August 03, 2004

The 40th Cambridge Folk Festival

As I mentioned on Friday, this weekend was the Folk Festival. For the first time since moving to Cambridge, I was actually organized enough to get some tickets. Usually I find out when the tickets go on sale, think about buying some, but leave it until they've sold out; even this year when I bought my tickets in late May, there weren't any tickets left for the Saturday.

I didn't bother with the Thursday evening (Residents' Night, for those of us in the city), so Friday was my first day at the festival. With attending the wedding, I missed the afternoon's performances so once again I haven't seen The Broken Family Band and Loudon Wainwright III had already played when I caught up with Jo and Carl camped out in front of the main stage. Kepa Junkera was in the second half of his set when I arrived, and when that was over only the headline remained. The Divine Comedy didn't seem very folk to me, but everyone seemed to enjoy them, from the embarrassing Dad dancing in his own unique manner in his beret, to the young couple tangoing to their heart's content under the night sky.

Luckily, the Saturday line-up was the least appealing to me. My lack of ticket gave me the opportunity to go mountain-biking with Dan and Ian. The twenty miles round the King's Forest just outside Bury St. Edmunds was the first off-roading I've done all year; great fun if a little too sandy in places! I was back home by mid-afternoon and spent the rest of the day just chilling out. Because I live so close to Cherry Hinton Hall (where the Folk Festival is held), I don't actually need a ticket to enjoy the festival, I can just open my windows. So I got to hear bits of the Levellers set during the afternoon and Jimmy Cliff was live in my bedroom when I'd turned in for the night.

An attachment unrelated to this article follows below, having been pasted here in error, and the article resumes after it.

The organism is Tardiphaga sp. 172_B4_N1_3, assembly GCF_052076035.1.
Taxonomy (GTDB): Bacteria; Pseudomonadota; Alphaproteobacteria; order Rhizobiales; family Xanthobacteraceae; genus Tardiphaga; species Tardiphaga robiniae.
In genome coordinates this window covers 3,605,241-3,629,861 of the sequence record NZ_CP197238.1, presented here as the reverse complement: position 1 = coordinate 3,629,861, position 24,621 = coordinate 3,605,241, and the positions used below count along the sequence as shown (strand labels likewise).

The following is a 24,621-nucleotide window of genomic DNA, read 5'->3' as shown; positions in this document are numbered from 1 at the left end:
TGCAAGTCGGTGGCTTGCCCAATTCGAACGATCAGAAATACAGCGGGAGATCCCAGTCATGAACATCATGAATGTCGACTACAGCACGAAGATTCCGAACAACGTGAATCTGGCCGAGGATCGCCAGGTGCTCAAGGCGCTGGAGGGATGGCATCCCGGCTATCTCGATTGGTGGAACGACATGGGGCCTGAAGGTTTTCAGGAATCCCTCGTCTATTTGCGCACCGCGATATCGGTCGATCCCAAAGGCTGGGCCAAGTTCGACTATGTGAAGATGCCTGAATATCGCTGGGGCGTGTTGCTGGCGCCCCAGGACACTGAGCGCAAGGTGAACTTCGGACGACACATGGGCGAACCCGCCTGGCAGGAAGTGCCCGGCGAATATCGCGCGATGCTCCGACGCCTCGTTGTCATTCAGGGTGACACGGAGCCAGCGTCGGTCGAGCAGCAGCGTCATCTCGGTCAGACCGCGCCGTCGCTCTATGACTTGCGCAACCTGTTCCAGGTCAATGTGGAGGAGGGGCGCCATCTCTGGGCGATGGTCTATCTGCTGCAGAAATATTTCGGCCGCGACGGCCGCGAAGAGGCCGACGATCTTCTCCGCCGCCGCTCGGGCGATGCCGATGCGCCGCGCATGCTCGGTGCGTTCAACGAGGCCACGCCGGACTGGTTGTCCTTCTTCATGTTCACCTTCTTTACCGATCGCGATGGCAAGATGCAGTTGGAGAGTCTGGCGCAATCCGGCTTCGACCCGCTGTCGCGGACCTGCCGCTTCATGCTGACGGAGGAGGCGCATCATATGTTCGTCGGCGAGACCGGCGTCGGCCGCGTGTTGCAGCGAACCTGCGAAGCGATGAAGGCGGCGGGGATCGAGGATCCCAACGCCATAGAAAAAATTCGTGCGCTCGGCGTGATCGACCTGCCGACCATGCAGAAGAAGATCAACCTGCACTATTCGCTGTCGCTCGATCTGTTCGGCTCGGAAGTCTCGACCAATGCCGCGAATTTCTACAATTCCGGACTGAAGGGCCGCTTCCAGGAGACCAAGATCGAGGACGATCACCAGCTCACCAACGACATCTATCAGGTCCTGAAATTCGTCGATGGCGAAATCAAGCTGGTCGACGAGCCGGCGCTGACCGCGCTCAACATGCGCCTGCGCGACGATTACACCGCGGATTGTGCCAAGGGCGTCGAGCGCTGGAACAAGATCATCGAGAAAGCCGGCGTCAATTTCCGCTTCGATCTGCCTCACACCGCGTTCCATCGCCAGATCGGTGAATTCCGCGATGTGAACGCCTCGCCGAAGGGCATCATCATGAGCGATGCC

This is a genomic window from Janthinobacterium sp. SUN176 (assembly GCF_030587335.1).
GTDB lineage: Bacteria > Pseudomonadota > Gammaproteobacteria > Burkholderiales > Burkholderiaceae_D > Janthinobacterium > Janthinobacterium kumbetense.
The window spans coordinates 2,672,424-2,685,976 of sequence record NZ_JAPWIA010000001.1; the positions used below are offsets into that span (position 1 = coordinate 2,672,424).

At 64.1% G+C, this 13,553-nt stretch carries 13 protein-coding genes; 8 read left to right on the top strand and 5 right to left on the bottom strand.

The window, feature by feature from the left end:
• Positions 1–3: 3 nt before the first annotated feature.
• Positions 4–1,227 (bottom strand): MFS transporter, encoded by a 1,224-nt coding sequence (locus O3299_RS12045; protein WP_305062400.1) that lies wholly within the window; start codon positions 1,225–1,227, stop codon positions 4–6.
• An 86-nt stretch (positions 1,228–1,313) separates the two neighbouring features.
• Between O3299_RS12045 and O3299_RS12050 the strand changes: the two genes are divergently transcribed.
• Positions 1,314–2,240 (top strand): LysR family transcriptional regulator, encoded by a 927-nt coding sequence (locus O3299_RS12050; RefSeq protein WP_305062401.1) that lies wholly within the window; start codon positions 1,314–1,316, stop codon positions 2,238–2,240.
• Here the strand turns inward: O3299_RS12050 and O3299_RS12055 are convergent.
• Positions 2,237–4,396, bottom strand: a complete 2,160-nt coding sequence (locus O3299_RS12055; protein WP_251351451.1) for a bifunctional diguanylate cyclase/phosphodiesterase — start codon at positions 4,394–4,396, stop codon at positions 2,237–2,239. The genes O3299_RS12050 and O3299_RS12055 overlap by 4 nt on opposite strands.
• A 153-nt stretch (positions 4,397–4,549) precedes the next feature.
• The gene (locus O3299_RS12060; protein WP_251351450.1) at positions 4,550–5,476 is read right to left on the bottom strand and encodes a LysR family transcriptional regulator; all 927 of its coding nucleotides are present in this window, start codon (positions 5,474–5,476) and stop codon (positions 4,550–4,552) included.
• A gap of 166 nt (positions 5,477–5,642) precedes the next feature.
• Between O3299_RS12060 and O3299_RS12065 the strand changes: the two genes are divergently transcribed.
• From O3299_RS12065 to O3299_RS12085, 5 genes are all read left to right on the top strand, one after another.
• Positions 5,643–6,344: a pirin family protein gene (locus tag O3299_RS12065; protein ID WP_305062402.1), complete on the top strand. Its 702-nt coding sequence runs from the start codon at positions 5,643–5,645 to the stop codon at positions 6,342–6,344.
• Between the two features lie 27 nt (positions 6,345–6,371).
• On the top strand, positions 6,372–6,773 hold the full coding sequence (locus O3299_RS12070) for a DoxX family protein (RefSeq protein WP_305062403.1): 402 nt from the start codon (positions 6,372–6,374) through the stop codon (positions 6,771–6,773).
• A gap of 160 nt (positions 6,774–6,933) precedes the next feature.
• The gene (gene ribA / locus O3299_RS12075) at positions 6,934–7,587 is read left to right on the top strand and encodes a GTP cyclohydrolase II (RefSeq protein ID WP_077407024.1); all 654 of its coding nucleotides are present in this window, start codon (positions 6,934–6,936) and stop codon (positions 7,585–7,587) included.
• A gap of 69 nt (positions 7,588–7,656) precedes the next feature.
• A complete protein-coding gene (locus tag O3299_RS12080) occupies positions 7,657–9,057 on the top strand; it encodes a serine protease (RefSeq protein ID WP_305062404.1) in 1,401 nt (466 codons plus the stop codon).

Sunday was another glorious day; the last day of the festival. In the afternoon, I decided to check out the second stage: Peter Buckley Hill's comic songs were rather amusing, including (IIRC) his fusion of My Old Man's A Dustman with Stairway To Heaven; Jarlath Henderson was quite listenable to, although not really my cup of tea; and on Jo's recommendation, Jim Moray - who I can best describe as an indie band doing folk music. I particularly enjoyed the Jim Moray 4's version of Poverty Knock, although some of that will be down to knowing how different it sounds when done by the Houghton Weavers.

After popping home to drop off my rucksack and picnic rug, it was back to the main stage for the evening. Ralph McTell was excellent; I hadn't heard much of his work before, but really enjoyed the songs (Peppers And Tomatoes and From Clare To Here are the only two titles I can remember) and the banter with the crowd.

Beth Orton is another person who has a great rapport with her audience. I first saw her a couple of years back at The Junction, where she didn't want to finish, and was the same this time: haggling with the organisers for more time, and even after that trying to squeeze in another song. By now I was right in the midst of the crowd, and loving every minute.

Things quietened down after Beth, although the organisers had arranged a couple of surprises to celebrate the festival's 40th birthday - the Dixie Hummingbirds did a song on the main stage (before they finished proceedings on the second stage) and Eliza Carthy made a guest appearance to perform one of her songs. All that was left was for the Michael McGoldrick Band to finish up the festival with their brilliantly played "ceilidh music" (a perfect description coined by Jo on Friday).

As BBC Radio 2 were the festival sponsors, there was coverage of the weekend on Radio 2, and there'll be a couple of shows on BBC 4 (shame I don't have digital TV) on 20th August. And "because of the unique way in which the BBC is funded", you can actually listen to the Radio 2 coverage and watch most of the main acts on the Internet! How cool is that? Although for some reason they've changed the running order of some of the playlists, at least on Ralph McTell's set. The links are all on the Radio 2 festival page.

So I can put together my own virtual festival line-up, and because I've been learning SMIL (like HTML for multimedia) recently, this link should give you the whole line-up in one long orgy of music.

00:00 - Loudon Wainwright III
00:30 - The Divine Comedy (watch out for the Queens Of The Stone Age cover)
01:35 - Jim Moray
02:05 - Beth Orton
And getting the headline over Beth because the last song is the perfect end to the festival...
02:38 - Ralph McTell

Posted by Adrian at August 3, 2004 02:16 PM | TrackBack

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